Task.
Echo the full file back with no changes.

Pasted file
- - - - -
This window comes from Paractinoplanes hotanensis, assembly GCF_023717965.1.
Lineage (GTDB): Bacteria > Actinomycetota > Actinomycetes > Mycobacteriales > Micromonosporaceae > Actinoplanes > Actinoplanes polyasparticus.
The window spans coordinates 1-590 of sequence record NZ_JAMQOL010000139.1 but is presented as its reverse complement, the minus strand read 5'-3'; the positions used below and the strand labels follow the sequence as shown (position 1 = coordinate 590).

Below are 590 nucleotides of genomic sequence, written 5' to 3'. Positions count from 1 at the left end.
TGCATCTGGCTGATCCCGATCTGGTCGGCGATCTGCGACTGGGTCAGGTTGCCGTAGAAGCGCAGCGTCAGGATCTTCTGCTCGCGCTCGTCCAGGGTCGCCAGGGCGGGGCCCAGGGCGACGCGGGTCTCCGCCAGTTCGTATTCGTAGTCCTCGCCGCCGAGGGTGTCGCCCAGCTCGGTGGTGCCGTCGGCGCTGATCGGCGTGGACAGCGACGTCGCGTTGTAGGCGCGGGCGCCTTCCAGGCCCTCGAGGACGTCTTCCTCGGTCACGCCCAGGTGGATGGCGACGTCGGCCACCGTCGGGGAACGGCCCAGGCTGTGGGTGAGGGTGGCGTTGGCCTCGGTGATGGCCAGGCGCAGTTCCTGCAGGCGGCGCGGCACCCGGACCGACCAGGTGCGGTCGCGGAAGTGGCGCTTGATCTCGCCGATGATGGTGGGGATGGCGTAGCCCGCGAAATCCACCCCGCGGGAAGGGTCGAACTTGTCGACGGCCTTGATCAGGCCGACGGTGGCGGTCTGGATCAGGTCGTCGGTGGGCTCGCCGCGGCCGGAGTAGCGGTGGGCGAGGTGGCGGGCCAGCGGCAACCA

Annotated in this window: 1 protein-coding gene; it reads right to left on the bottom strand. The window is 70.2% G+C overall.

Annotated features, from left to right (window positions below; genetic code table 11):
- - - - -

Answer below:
This window comes from Paractinoplanes hotanensis, assembly GCF_023717965.1.
Lineage (GTDB): Bacteria > Actinomycetota > Actinomycetes > Mycobacteriales > Micromonosporaceae > Actinoplanes > Actinoplanes polyasparticus.
The window spans coordinates 1-590 of sequence record NZ_JAMQOL010000139.1 but is presented as its reverse complement, the minus strand read 5'-3'; the positions used below and the strand labels follow the sequence as shown (position 1 = coordinate 590).

Below are 590 nucleotides of genomic sequence, written 5' to 3'. Positions count from 1 at the left end.
TGCATCTGGCTGATCCCGATCTGGTCGGCGATCTGCGACTGGGTCAGGTTGCCGTAGAAGCGCAGCGTCAGGATCTTCTGCTCGCGCTCGTCCAGGGTCGCCAGGGCGGGGCCCAGGGCGACGCGGGTCTCCGCCAGTTCGTATTCGTAGTCCTCGCCGCCGAGGGTGTCGCCCAGCTCGGTGGTGCCGTCGGCGCTGATCGGCGTGGACAGCGACGTCGCGTTGTAGGCGCGGGCGCCTTCCAGGCCCTCGAGGACGTCTTCCTCGGTCACGCCCAGGTGGATGGCGACGTCGGCCACCGTCGGGGAACGGCCCAGGCTGTGGGTGAGGGTGGCGTTGGCCTCGGTGATGGCCAGGCGCAGTTCCTGCAGGCGGCGCGGCACCCGGACCGACCAGGTGCGGTCGCGGAAGTGGCGCTTGATCTCGCCGATGATGGTGGGGATGGCGTAGCCCGCGAAATCCACCCCGCGGGAAGGGTCGAACTTGTCGACGGCCTTGATCAGGCCGACGGTGGCGGTCTGGATCAGGTCGTCGGTGGGCTCGCCGCGGCCGGAGTAGCGGTGGGCGAGGTGGCGGGCCAGCGGCAACCA

Annotated in this window: 1 protein-coding gene; it reads right to left on the bottom strand. The window is 70.2% G+C overall.

Annotated features, from left to right (window positions below; genetic code table 11):